Murray, Utah (11/26/2008) – Lily Marie Barnard has a lot to be grateful for this Thanksgiving.
The two-week-old newborn and her mom, Alisa, both barely survived her entrance into the world a few weeks ago. Thanks to a dedicated team of physicians, nurses and staff at Intermountain Medical Center – along with new life-saving technology – they will enjoy the holiday season together at home.
Little Lily was not delivered in the maternity unit as most babies are at Intermountain Medical Center. She is the first baby to be delivered in the hospital’s heart catheterization lab – a move that was meant to save both her and her mom.
Alisa suffered serious and life-threatening heart failure in the final weeks of pregnancy, presenting physicians with one of the most challenging cases they’ve ever seen.
“It was frightening, it really was,” said Patrick W. Fisher, M.D., the advanced heart failure/transplant cardiologist at Intermountain Medical Center who coordinated the team of physicians that cared for Alisa after she was admitted to the hospital on Nov. 7. “That was a nail-biter of a night.”
Alisa was apparently suffering from peripartum cardiomyopathy, a relatively rare syndrome that occurs in the last weeks of pregnancy or, more commonly in the first few months after. There are many theories about what causes the syndrome, but no definite answers. In Alisa’s case, her heart problem was so severe it led to another deadly condition, pulmonary hypertension, which restricts blow flow to the lungs, increases cardiac stress, and reduces oxygen levels in the bloodstream.
“The risk of death to a pregnant woman from pulmonary hypertension is about 30 to 50 percent,” says Intermountain Medical Center cardiologist A.G. Kfoury, one of several cardiovascular specialists involved in the case. “The risk of maternal death from advanced heart failure in the third trimester is extremely high. In fact, it is so uncommon in this stage of pregnancy that few cases like Alisa’s have been reported in the medical literature.”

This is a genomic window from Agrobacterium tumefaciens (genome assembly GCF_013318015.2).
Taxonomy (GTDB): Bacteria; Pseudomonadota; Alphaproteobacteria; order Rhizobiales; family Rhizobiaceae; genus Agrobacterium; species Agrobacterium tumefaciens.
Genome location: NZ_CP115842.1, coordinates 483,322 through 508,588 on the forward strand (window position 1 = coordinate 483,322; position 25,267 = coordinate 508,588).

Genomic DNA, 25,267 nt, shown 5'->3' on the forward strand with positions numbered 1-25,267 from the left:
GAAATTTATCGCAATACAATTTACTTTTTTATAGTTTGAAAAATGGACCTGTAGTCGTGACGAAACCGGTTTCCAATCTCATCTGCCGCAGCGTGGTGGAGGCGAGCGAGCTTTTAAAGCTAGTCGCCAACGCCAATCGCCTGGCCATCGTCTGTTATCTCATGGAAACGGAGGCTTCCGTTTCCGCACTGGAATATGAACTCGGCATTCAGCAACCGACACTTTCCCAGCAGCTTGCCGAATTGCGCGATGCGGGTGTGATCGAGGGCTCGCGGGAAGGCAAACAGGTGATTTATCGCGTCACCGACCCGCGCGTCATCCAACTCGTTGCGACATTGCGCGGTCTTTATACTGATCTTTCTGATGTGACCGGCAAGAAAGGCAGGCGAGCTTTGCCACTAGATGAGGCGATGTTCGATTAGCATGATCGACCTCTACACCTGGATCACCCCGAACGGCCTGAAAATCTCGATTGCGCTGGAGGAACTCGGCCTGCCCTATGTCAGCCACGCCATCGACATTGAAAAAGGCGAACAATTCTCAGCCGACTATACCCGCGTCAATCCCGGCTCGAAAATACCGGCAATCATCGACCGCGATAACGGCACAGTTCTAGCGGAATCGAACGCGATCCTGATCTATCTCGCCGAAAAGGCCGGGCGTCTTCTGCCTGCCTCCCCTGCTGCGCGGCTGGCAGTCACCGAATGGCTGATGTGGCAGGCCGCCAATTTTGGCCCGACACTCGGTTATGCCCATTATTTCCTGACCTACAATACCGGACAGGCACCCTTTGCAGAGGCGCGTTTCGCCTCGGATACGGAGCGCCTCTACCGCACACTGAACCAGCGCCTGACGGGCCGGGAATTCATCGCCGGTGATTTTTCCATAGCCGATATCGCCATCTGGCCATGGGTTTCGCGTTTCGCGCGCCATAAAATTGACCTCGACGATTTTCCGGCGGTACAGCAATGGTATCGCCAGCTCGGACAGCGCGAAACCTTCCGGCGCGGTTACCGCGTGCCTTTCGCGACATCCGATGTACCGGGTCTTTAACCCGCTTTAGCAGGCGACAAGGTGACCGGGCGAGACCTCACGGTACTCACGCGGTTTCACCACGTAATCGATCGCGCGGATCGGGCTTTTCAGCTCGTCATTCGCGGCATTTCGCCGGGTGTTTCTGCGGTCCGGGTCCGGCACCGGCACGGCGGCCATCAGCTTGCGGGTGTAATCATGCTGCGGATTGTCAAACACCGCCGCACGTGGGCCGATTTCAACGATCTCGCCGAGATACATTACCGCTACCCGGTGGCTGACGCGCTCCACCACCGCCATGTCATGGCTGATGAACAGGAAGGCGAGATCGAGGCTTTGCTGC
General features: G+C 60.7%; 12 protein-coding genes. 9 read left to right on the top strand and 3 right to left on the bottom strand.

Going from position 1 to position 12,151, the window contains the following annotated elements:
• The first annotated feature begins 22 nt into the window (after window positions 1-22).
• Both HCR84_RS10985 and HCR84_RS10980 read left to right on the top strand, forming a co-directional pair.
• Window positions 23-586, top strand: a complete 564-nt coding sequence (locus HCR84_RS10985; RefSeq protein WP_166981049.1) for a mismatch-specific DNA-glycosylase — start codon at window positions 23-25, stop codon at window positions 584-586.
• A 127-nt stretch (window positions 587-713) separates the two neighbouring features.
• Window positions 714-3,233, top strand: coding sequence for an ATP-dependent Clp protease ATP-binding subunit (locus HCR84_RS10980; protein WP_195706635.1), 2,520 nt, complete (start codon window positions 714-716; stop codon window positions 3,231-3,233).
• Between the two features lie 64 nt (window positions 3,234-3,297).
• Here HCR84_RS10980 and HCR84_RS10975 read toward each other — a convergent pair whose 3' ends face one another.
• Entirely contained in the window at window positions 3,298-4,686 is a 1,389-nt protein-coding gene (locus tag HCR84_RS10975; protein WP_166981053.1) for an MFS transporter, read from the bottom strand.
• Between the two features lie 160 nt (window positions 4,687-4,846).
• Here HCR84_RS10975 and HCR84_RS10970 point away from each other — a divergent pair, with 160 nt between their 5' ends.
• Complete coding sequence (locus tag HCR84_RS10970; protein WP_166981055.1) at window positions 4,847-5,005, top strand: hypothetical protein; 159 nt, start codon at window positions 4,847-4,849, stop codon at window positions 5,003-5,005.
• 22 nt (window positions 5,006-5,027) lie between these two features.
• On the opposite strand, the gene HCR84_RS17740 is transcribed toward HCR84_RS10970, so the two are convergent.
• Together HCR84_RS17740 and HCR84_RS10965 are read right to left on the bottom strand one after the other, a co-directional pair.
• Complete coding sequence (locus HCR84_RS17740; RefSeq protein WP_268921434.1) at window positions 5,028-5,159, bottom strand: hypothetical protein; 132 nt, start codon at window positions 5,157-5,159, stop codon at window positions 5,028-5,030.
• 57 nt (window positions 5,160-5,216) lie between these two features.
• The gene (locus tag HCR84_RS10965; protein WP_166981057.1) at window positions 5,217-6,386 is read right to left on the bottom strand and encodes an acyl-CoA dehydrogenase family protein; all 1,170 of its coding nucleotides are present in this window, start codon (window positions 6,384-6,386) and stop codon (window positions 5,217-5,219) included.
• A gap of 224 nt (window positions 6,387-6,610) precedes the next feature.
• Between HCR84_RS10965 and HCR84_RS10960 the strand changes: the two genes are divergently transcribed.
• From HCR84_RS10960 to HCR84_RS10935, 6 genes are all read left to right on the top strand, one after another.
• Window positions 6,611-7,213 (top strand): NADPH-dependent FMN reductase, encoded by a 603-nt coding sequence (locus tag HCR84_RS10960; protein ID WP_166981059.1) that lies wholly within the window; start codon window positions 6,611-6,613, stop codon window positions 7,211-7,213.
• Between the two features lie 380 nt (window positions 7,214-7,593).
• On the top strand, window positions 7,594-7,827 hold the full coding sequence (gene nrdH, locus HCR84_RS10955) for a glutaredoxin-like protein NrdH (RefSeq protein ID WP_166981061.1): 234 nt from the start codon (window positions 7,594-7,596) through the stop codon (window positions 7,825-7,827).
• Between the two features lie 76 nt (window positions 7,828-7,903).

Dr. Fisher quickly consulted with a team of experts at the hospital – cardiologists, cardiothoracic surgeons, anesthesiologists, pulmonologists, high-risk OB-GYNs, nurses, engineers and technicians from a variety of specialties. Together, they crafted a plan to help Alisa and Lily beat the odds.
Today, Alisa has returned home to her husband, Paul, and their four children, including their happy and healthy newborn, Lily. A few weeks ago, however, things were quite different as Alisa found herself fighting for her life. She’d been having shortness of breath and was waking at night, gasping for air. Preliminary tests showed that her heart was failing.
A Life Flight helicopter rushed her from McKay-Dee Hospital in Ogden, where she was first seen, to Intermountain Medical Center, where she was examined by maternal-fetal specialist Mike Draper, M.D. He called Dr. Fisher, and together they decided to put Alisa on medication that hopefully would stabilize her while they considered their options.
There were many – and all of them were complicated.
Doctors had to decide which to do first: place a pump in her heart to take over some of the work, or deliver the baby. If they implanted the device first, they would also have to give her potent blood thinners, which raised the risk of serious bleeding during delivery. If they delivered the baby first, there was a chance her